INVESTIGATE, INVESTIGATE, INVESTIGATE your surgeon and their office practices and their personnel.
Back in November 2012, my excellent Patient First PCP, stated in his notes that I appear to have neuropathies related to malnutrition after bariatric surgery. Here’s more medical research) on neuropathies after bariatric surgery. The neurologist diagnosed neuropathies that match the common issues from malnutrition after bariatric surgery. I did see my bariatric surgeon on Jan. 4, 2013, but they didn’t even put it in the notes. I will add my former plastic surgeon’s notes, but they also had comments about my nutrition. You will see in those notes I was sent back to the surgeon (same as with the PCP) but not only did the bariatric surgeon not catch the neuropathies issue, they didn’t follow up or seem it was a problem with the other issues. I was diagnosed by the bariatric surgeon with malnutrition in June 2012, so they should have recognized it. The way to fix the issue is with a PICC line and TPN, but critical care is in the hands of surgeons, regular doctors aren’t familiar with it, know how to manage it, nor can they admit someone to the hospital for it.
My phone records show that I called the my bariatric surgeons’ groups’ published-on-the-internet complaint “hotline” on a HIPAA violation (privacy violation), clarification in inconsistent/unclear treatment directions, and another issue, on “4/17/2013, 09:49 AM To 757-XXX-XXXX Connected”. The flyer w/the hotline number said “File a grievance. Please contact” … “and a written response will be forwarded to you within 7 days of receipt.” No written response was ever received, except 2 days after the phone call I was dismissed from the practice I complained about. They were investigating at the time of the dismissal letter, and also got back to me on: 4/26/13, 4/30/13, 5/2/13, 5/3/13, also 5/29/13 and 5/30/13.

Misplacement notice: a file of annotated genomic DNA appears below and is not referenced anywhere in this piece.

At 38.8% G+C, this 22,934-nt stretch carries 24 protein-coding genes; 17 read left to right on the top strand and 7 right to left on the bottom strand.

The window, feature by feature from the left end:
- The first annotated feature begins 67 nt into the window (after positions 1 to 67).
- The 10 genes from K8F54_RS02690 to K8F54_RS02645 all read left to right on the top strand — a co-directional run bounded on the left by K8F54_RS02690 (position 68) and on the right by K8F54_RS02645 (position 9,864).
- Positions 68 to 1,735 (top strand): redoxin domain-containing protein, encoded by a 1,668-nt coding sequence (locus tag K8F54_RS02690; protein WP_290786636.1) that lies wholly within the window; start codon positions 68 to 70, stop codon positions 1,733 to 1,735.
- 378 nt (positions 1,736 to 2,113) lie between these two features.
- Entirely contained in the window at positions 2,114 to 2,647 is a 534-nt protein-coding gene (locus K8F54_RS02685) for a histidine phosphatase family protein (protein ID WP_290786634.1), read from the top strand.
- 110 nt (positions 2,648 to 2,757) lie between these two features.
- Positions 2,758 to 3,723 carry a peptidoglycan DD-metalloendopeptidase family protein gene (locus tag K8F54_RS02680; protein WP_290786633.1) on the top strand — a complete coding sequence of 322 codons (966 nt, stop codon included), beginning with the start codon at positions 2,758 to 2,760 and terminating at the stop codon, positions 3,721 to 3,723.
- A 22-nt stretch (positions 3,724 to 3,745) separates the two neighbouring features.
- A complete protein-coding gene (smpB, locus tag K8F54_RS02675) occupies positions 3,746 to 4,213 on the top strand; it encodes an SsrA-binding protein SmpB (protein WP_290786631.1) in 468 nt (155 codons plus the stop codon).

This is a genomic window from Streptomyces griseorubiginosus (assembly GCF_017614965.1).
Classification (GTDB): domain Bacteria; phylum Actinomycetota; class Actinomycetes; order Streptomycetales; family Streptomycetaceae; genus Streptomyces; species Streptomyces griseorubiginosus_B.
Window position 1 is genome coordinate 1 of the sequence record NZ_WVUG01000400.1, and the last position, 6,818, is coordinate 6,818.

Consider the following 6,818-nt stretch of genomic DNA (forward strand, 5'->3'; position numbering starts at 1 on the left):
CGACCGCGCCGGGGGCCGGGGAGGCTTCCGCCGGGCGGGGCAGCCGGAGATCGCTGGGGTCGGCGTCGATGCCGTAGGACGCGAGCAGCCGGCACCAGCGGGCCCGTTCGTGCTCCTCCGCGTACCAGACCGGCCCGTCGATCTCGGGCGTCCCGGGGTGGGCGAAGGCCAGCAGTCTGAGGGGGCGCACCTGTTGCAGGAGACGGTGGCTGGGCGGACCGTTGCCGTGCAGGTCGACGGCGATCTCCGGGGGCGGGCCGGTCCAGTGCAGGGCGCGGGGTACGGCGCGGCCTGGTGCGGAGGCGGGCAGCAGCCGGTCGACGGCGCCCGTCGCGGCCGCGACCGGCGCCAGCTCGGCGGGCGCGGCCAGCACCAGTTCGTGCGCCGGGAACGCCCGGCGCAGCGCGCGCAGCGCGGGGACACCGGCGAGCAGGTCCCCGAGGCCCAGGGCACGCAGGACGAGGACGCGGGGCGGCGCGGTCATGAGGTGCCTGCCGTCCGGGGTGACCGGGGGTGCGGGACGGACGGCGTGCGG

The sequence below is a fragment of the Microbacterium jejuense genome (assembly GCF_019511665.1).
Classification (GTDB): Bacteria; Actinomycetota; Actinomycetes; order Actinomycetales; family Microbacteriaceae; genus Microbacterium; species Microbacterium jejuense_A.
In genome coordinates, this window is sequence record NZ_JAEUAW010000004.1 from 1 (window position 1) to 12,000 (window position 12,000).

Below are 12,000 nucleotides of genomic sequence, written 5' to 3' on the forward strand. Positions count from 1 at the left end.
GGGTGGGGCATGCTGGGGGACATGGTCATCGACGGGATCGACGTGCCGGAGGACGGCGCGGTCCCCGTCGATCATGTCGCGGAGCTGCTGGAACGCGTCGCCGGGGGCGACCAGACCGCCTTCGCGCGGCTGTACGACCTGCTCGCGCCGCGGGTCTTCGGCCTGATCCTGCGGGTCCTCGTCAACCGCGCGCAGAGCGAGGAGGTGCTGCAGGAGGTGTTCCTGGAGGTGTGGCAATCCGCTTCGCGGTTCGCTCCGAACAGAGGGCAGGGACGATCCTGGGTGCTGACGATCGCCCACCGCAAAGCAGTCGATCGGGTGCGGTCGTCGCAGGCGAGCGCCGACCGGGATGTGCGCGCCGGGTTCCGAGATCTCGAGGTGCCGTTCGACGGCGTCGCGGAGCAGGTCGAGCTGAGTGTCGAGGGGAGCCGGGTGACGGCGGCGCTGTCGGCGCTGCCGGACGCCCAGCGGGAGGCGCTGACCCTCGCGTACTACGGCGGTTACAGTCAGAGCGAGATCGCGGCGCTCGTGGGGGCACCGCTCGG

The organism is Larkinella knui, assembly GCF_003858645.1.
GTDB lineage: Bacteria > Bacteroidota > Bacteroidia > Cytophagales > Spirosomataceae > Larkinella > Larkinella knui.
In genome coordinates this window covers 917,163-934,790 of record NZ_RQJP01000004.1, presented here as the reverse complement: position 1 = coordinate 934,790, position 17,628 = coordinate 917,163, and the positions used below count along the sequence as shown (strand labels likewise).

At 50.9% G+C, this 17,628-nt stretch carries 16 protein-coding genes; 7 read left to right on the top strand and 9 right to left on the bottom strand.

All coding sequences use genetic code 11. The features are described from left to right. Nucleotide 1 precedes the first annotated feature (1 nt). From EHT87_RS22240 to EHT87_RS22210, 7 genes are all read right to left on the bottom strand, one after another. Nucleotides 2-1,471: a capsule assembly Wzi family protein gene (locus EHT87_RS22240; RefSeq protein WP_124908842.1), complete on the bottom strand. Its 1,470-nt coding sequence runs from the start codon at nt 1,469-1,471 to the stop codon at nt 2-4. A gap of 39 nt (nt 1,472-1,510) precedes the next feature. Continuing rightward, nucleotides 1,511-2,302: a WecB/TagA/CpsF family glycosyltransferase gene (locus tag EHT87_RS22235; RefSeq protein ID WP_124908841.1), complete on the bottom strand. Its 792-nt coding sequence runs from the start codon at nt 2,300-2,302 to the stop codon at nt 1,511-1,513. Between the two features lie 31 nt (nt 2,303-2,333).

Note retaliation for filing a complaint is against the law: http://www.hipaasurvivalguide.com/hipaa-regulations/160-316.php, http://privacy.med.miami.edu/glossary/xd_intimidatiion_retaliation.htm, http://www.wikihow.com/Report-HIPAA-Violations.
If you are in the Hampton Roads area, there are 3 main groups for bariatric surgery. If you call and ask, they will tell you that once you are under one plan (have been operated on) you can’t get to another plans’ doctors. This is by legal agreement/non compete agreement and because of one doctor knowing another and refusing you service since they’re buddies. So if you are dropped, for any legal or legitimate reason or not, you lose all care in the area. More on whether or not you need care later.
Let me also note that one of my suggestions to the group was to hire another doctor. They did, and now that doctor is backed up with appointments for several months. So the group GAINED by my suggestion and dropped me for making it. Care that I will need to not get permanent damage from neuropathies, metabolic alkalosis, and other issues. All when I had been compliant by the doctors’ notes for MONTHS before they stated I was dropped for noncompliance (that story changed about why I was dismissed) and what they alluded to was a decision the doctor couldn’t support w/medical evidence about TEN MONTHS PRIOR.
The onus is on us because “follow the money” and you may find that it isn’t your health which is top priority.
Let me make this clear: I make no money off of this. This is my time and energy to educate. A surgeon, or people in their office, is going to want to get you in to sell you their services. If they are a Center of Excellence, they need to do X number of surgeries. They make their $$$ by selling you surgery. Anything else is just peanuts, but they’ll use that to help keep you selling their product as a satisfied customer.
“Complacency and blind trust are the greatest barriers. The complacency is embodied in the traditions of medicine. Medicine has its own culture, values, vocabulary and justice system. Part of that culture is that we only listen to ourselves.”
“And the blind trust is the blind trust of the public. It’s not their fault. They have no choice but to walk into an emergency room and get treated by the first doctor on call. But the treatment is too often based on that individual’s practice rather than what’s the best evidence.”